Friday, 18 October 2013
Anurag Anand, author of exciting books such as the Legend of Amrapali and Of Tattoos and Taboos! has come up with yet another good un. Anand’s third novel, Where The Rainbow Ends, combines good story telling with a complex plot and a surprise ending that is tailor-made for conversion into a movie.
Rahul Singh, so very middle class that his middle name could be M, thinks he is so very lucky to have won the heart of rich brat Shalini. Things get even better when, thanks to Shalini’s father’s influence, Rahul gets the sort of job he would not have even dreamed of, considering his MBA from a second tier institution. Rahul and Shalini live well and party hard. Marriage isn’t a bed of roses and soon Shalini’s addiction to alcohol and her natural petulance push them into troubled waters. Myra comes along, but the birth of the child fails to save Rahul’s marriage. Rahul fights hard to win custody of Myra and he wins, but his is left almost penniless as a result. His fabulous job, the direct result of his father-in-law’s influence, is yanked off.
When Rahul is wallowing in the doldrums, Avantika comes along, draped in an air hostess’s costume, but actually an angel in disguise. Rahul starts to believe he has found a rainbow and Myra too. When Myra is diagnosed with aplastic anemia, it is Avantika who stands by the father-daughter duo, pledging not only moral support, but also her own hard cash. Then suddenly Avantika vanishes from their lives. The billion dollar question is, is Shalini to blame for Avantika’s disappearance? Rahul has reason to suspect Shalini since Shalini has launched a second attempt to regain custody of Myra, citing Rahul’s inability to afford the expensive treatment needed to treat Myra’s condition. Rahul makes a desperate attempt to trace Avantika, though Myra and her illness weigh him down.
India has a number of very good writers who are second to none in their ability to write well in English. However, many of them suffer from a singular handicap, namely, the inability to spin a good yarn. Anand is one of those who stand out from the crowd, with his remarkable ability to concoct a good tale in functional, unadorned English that can hold the reader’s attention till the end.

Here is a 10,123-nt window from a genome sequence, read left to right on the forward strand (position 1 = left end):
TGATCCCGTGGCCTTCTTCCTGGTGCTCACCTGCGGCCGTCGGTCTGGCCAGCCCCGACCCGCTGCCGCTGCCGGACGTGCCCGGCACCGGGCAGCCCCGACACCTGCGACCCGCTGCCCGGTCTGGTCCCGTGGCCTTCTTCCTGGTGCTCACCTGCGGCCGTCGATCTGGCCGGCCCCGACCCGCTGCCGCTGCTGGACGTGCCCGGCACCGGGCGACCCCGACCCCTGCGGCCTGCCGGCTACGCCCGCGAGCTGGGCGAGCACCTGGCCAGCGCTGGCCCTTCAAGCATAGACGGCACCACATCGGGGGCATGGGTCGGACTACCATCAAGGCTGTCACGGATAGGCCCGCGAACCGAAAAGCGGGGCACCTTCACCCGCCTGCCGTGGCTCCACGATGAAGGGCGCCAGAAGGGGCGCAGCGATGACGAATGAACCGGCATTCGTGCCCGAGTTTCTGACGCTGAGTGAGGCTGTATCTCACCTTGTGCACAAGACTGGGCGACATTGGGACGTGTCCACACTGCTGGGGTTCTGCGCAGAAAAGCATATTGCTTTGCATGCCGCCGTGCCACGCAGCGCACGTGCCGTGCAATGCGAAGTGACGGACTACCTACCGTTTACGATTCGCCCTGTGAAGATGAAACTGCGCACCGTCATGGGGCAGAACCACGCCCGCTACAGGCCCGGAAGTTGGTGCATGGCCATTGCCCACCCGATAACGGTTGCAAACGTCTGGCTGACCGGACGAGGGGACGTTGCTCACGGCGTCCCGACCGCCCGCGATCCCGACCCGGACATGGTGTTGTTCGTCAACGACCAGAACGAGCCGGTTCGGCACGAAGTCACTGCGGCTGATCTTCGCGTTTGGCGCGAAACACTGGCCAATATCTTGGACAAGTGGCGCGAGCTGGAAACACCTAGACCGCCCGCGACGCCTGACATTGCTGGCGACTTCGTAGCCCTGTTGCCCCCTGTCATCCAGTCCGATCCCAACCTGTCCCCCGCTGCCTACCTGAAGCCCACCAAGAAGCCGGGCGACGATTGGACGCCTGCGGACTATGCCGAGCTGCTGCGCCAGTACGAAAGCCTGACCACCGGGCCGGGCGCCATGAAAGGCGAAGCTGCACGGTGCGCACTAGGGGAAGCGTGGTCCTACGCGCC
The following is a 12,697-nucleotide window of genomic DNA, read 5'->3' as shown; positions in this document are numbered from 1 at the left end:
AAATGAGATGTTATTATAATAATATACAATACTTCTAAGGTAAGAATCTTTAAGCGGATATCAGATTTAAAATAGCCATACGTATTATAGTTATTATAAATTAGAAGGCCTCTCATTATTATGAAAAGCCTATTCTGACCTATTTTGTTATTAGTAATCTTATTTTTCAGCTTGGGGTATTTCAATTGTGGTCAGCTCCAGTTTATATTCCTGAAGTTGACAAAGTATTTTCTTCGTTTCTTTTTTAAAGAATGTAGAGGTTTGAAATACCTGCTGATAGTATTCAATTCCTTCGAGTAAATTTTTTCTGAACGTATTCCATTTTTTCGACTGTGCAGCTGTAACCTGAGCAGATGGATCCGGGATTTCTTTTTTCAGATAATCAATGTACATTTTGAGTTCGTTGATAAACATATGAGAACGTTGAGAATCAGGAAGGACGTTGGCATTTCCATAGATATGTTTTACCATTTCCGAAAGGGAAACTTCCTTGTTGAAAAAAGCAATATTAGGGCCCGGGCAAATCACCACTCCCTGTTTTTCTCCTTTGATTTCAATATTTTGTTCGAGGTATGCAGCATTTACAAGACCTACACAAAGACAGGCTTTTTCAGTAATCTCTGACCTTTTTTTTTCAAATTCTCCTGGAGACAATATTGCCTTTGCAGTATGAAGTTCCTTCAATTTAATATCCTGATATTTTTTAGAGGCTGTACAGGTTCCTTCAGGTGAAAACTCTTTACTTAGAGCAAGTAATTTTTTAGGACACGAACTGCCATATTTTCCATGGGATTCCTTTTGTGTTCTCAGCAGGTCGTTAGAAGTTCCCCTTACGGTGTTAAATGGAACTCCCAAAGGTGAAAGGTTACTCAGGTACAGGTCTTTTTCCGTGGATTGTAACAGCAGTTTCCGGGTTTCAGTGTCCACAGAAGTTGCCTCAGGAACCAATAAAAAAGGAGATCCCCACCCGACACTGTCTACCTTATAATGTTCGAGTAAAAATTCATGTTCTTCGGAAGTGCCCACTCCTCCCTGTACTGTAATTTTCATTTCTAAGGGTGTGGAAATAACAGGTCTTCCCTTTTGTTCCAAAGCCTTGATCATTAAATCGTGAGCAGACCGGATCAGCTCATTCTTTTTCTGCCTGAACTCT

An excellent book, please read Where The Rainbow Ends to find out why Avantika disappeared and if Rahul is successful in finding her.
Wednesday, 16 October 2013
What happens when a Jane Austenesque village damsel (albeit garishly dressed by Victorian or modern day standards) comes to Mumbai in the hope of landing herself a husband, but instead ends up holding the severed head of a murder victim? Well, in the hands of the very talented Jane De Suza, the damsel (who goes by the colourful name Gulabi) would have a series of adventures culminating in a grand finale where the vivacious Gulabi brings proceedings to a graceful closure.
Pretty soon after Gulabi reaches Mumbai, fourteen suitcases in tow, she finds her ideal man, an Engineer-MBA, soon rechristened Bemba (Bemba as in BE, MBA). Actually, she literally lands right on top of him and immediately starts wooing him with fried brinjals etc., a process made doubly easy since he’s her landlord. The nice and slim Tanya makes up the third resident in their home and we are told that though Gulabi and Tanya have very little in common, they get along very well. Actually, we see them get along exceedingly well, amidst many howls, screams, tantrums and mishaps.
Gulabi’s acquisition of the severed head - it actually belongs to one Sunder Raj, a journalist who made the mistake of exposing corruption in high places – doesn’t change Gulabi all that much. She continues wooing Bemba and is wooed in turn by many men.